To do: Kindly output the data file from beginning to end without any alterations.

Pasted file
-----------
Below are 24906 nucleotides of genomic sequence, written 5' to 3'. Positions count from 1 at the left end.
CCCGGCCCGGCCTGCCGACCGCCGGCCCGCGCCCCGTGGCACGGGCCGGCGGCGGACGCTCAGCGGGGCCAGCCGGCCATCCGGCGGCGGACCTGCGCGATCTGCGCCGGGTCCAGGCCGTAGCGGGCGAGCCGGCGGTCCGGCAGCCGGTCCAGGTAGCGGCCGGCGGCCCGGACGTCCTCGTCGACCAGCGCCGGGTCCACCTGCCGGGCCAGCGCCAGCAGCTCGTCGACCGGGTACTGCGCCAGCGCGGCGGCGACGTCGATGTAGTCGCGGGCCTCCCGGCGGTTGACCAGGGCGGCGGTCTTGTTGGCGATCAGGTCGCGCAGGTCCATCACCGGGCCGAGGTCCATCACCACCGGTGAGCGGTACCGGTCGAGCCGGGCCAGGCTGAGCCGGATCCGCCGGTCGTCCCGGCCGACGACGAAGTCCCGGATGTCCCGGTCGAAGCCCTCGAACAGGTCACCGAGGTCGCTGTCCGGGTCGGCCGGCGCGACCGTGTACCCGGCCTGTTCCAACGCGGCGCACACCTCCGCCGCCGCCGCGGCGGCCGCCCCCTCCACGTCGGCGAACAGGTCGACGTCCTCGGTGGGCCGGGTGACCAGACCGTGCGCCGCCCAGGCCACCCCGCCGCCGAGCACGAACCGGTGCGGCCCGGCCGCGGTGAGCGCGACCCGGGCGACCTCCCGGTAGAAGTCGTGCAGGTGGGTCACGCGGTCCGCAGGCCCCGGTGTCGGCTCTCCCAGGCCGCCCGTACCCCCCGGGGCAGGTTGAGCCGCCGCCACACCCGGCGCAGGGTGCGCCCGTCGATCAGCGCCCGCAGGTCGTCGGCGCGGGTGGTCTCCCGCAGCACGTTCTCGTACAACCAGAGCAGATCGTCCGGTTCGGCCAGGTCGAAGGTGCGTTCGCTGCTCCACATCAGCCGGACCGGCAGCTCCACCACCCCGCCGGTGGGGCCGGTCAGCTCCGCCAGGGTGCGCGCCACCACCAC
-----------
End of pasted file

Below are 24906 nucleotides of genomic sequence, written 5' to 3'. Positions count from 1 at the left end.
CCCGGCCCGGCCTGCCGACCGCCGGCCCGCGCCCCGTGGCACGGGCCGGCGGCGGACGCTCAGCGGGGCCAGCCGGCCATCCGGCGGCGGACCTGCGCGATCTGCGCCGGGTCCAGGCCGTAGCGGGCGAGCCGGCGGTCCGGCAGCCGGTCCAGGTAGCGGCCGGCGGCCCGGACGTCCTCGTCGACCAGCGCCGGGTCCACCTGCCGGGCCAGCGCCAGCAGCTCGTCGACCGGGTACTGCGCCAGCGCGGCGGCGACGTCGATGTAGTCGCGGGCCTCCCGGCGGTTGACCAGGGCGGCGGTCTTGTTGGCGATCAGGTCGCGCAGGTCCATCACCGGGCCGAGGTCCATCACCACCGGTGAGCGGTACCGGTCGAGCCGGGCCAGGCTGAGCCGGATCCGCCGGTCGTCCCGGCCGACGACGAAGTCCCGGATGTCCCGGTCGAAGCCCTCGAACAGGTCACCGAGGTCGCTGTCCGGGTCGGCCGGCGCGACCGTGTACCCGGCCTGTTCCAACGCGGCGCACACCTCCGCCGCCGCCGCGGCGGCCGCCCCCTCCACGTCGGCGAACAGGTCGACGTCCTCGGTGGGCCGGGTGACCAGACCGTGCGCCGCCCAGGCCACCCCGCCGCCGAGCACGAACCGGTGCGGCCCGGCCGCGGTGAGCGCGACCCGGGCGACCTCCCGGTAGAAGTCGTGCAGGTGGGTCACGCGGTCCGCAGGCCCCGGTGTCGGCTCTCCCAGGCCGCCCGTACCCCCCGGGGCAGGTTGAGCCGCCGCCACACCCGGCGCAGGGTGCGCCCGTCGATCAGCGCCCGCAGGTCGTCGGCGCGGGTGGTCTCCCGCAGCACGTTCTCGTACAACCAGAGCAGATCGTCCGGTTCGGCCAGGTCGAAGGTGCGTTCGCTGCTCCACATCAGCCGGACCGGCAGCTCCACCACCCCGCCGGTGGGGCCGGTCAGCTCCGCCAGGGTGCGCGCCACCACCAC